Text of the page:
In 2021, weblog posts were published about women songwriter-singers. Today, I would like to remember Dale Evans (1912-10-31 – 2001-02-07). She was a regular feature in my childhood as a television star of the Roy Rogers Show, which consisted of 100 episodes, originally shown from 1951 to 1957. Since, we only acquired a television in 1957, I must have watched these as re-runs. Set in and near a fictional Mineral City, Roy Rogers (1911 – 1998) appeared as a ranch owner, Dale Evans as the proprietress of the Eureka Café and Hotel. My personal favourite was Pat Brady (1914 – 1972), Roy’s sidekick and Dale’s cook. While there were animal stars such as Roy’s horse, Trigger, and dog, Bullet, as well as Dale’s horse, Buttermilk, it was Brady’s Jeep Nellybelle, that fascinated me most. The series included a mixture of 19th and 20th century technology.
Evans was born Frances Octavia Smith, but recorded as Lucille Wood Smith, in Uvalde, Texas. At the age of fourteen she eloped with her first husband, Thomas Frederick Fox in 1927, giving birth to a son, Tommy, at the age of fifteen in 1928 (?). It was a short lived marriage, ending in divorce in 1929. After this, she changed her name to Dale Evans. She then consecutively married and divorced two other husbands, in childless marriages: August Wayne Johns (married in 1929; divorced in 1935) and Robert Dale Butts (married in 1937; divorced in 1946).
Roy Rogers, who was born Leonard Franklin Slye in Cincinnati, Ohio. He was first known as one of the founders of the Western/ country singing group, Sons of the Pioneers, founded in 1933, and continuing to the present, but with an evolving membership. Rogers also performed in over 100 films. The initial Roy Rogers Show, was for radio from 1944 to 1955.
His first marriage to Lucile Ascolese in 1933 was childless, ending with divorce in 1936. In his second marriage to Grace Arline Wilkins in 1936, he and his wife adopted a daughter, Cheryl, followed by two children of their own, Linda Lou and Roy Rogers, Jr. later known as Dusty. Arline, died from complications after Dusty’s birth, in 1946.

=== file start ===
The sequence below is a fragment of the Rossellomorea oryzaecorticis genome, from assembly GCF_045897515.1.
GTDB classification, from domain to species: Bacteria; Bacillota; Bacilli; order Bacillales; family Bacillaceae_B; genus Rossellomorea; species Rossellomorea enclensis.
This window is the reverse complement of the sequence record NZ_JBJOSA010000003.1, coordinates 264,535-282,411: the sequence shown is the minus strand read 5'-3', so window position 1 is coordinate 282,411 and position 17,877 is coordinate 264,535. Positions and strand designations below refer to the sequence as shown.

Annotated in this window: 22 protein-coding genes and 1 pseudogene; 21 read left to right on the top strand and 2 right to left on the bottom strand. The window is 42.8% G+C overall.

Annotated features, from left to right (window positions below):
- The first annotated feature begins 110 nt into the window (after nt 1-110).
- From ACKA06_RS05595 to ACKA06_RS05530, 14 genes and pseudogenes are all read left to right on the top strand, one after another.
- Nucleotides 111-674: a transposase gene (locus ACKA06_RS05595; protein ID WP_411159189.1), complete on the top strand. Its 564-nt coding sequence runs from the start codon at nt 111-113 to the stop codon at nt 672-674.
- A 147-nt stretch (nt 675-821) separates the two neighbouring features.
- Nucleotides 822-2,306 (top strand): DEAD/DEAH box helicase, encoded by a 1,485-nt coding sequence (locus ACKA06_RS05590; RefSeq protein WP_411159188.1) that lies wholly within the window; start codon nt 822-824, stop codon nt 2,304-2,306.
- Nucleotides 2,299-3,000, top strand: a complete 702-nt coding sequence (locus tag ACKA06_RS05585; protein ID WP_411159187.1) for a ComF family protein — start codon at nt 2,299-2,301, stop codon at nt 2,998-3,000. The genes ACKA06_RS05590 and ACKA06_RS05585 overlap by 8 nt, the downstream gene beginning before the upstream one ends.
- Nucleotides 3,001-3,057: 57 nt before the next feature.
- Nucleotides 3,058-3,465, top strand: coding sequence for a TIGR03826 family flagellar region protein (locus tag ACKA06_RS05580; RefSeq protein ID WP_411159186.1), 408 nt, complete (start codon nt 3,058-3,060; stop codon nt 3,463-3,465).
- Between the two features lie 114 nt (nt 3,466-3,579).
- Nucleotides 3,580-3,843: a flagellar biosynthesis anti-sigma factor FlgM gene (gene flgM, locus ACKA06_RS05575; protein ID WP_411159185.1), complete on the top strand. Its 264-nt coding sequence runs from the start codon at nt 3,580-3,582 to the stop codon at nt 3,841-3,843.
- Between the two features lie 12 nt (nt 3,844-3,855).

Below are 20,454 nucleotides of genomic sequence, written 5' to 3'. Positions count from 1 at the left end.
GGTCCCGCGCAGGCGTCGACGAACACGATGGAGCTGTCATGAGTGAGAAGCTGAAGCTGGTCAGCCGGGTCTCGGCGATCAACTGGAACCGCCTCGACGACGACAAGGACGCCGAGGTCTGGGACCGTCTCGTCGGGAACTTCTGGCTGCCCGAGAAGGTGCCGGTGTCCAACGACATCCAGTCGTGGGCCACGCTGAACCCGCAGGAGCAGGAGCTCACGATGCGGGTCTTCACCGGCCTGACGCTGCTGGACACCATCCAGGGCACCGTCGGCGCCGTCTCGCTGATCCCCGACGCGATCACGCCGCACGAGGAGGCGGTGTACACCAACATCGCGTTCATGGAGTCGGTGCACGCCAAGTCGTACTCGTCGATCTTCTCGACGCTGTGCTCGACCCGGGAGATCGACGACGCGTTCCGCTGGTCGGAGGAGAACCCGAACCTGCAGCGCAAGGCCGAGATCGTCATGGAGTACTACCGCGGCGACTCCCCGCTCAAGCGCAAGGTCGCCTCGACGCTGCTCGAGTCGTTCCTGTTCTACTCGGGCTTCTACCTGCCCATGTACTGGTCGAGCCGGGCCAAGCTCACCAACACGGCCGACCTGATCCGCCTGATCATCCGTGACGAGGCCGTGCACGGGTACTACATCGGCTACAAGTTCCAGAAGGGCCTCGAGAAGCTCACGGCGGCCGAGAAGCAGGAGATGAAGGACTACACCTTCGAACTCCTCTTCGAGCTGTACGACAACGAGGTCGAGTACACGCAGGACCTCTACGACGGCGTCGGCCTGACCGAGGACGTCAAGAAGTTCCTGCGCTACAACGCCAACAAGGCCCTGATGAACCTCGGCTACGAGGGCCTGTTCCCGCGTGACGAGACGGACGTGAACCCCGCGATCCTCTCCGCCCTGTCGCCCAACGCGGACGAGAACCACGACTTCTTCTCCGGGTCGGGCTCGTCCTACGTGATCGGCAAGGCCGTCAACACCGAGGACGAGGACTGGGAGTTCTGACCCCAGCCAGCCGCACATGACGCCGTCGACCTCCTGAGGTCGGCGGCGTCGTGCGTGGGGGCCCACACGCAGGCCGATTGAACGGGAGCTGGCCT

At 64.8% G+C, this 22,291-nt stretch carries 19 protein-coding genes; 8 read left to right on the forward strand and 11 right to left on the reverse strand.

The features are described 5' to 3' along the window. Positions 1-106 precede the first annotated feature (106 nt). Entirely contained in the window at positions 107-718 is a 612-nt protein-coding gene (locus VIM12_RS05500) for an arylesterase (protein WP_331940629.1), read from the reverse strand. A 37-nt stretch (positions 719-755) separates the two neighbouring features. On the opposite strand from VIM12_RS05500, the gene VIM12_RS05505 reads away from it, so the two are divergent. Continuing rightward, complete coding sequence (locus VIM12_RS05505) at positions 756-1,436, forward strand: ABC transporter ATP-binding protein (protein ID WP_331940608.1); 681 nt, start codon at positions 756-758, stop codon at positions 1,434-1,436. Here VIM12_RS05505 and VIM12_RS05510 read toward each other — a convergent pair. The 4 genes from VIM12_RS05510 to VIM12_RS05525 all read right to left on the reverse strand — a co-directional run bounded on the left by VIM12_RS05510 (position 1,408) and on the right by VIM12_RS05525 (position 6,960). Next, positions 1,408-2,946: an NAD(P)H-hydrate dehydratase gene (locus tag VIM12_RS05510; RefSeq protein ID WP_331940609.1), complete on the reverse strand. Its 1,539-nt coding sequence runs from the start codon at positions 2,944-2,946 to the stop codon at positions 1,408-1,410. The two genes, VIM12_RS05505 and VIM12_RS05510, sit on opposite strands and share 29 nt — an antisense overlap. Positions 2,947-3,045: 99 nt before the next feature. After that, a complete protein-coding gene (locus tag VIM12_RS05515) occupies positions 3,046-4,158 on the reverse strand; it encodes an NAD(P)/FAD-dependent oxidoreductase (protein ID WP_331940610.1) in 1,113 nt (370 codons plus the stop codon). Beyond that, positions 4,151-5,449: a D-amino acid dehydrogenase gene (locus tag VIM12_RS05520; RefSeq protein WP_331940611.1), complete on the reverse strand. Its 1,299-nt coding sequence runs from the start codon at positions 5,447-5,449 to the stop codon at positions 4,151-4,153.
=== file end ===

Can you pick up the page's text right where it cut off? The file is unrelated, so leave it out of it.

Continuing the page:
Evans and Rogers married in 1947. They had one child together, Robin Elizabeth, born in 1949, who died in 1951 (?), of complications of Down syndrome shortly before her second birthday. Evans wrote a bestselling Angel Unaware (1953), that influences public perceptions of children with developmental disabilities. Angel Unaware is written from Robin’s perspective of life as she looks down from heaven. She speaks to God about the mission of love she just completed on earth. The reader sees how she brought her parents closer to God and encouraged them to help other children in need. This book initiated a change in the way Americans treated children with special needs. Evans served as a role model for many parents.
Later, Evans and Rogers adopted Mary Little Doe (Dodie), of Native American heritage: John David (Sandy), a battered child from an orphanage in Kentucky; Marion (Mimi), a foster child from Scotland; and Debbie, a Korean War orphan whose father was a G.I. of Puerto Rican ancestry. In addition to Robin, two other children died tragically: Debbie, in a church bus accident when she was twelve, and Sandy of an accidental death while serving with the military in Germany.
Both Evans and Rogers were very public Christians and members of the Republican party, as were many of their contemporaries.
As a songwriter, Evans authored about 200 songs. Her most popular was the Roy Rogers television show theme song, Happy Trails, released in 1952. It is based on another song with the same name, and the first three notes, written in 1951 by Foy Willing (1914 – 1978). Quicksilver Messenger Service released an album called Happy Trails (1969), on which the song appears.
I have fond memories of Dale Evans as she appeared on television, but I have no intention of watching any reruns. It was hard enough making it through a slow paced Happy Trails theme song!
Note: At one time there was a Roy Rogers-Dale Evans Museum in Victorville, California. In 2003, it moved to Branson, Missouri. It closed in 2015.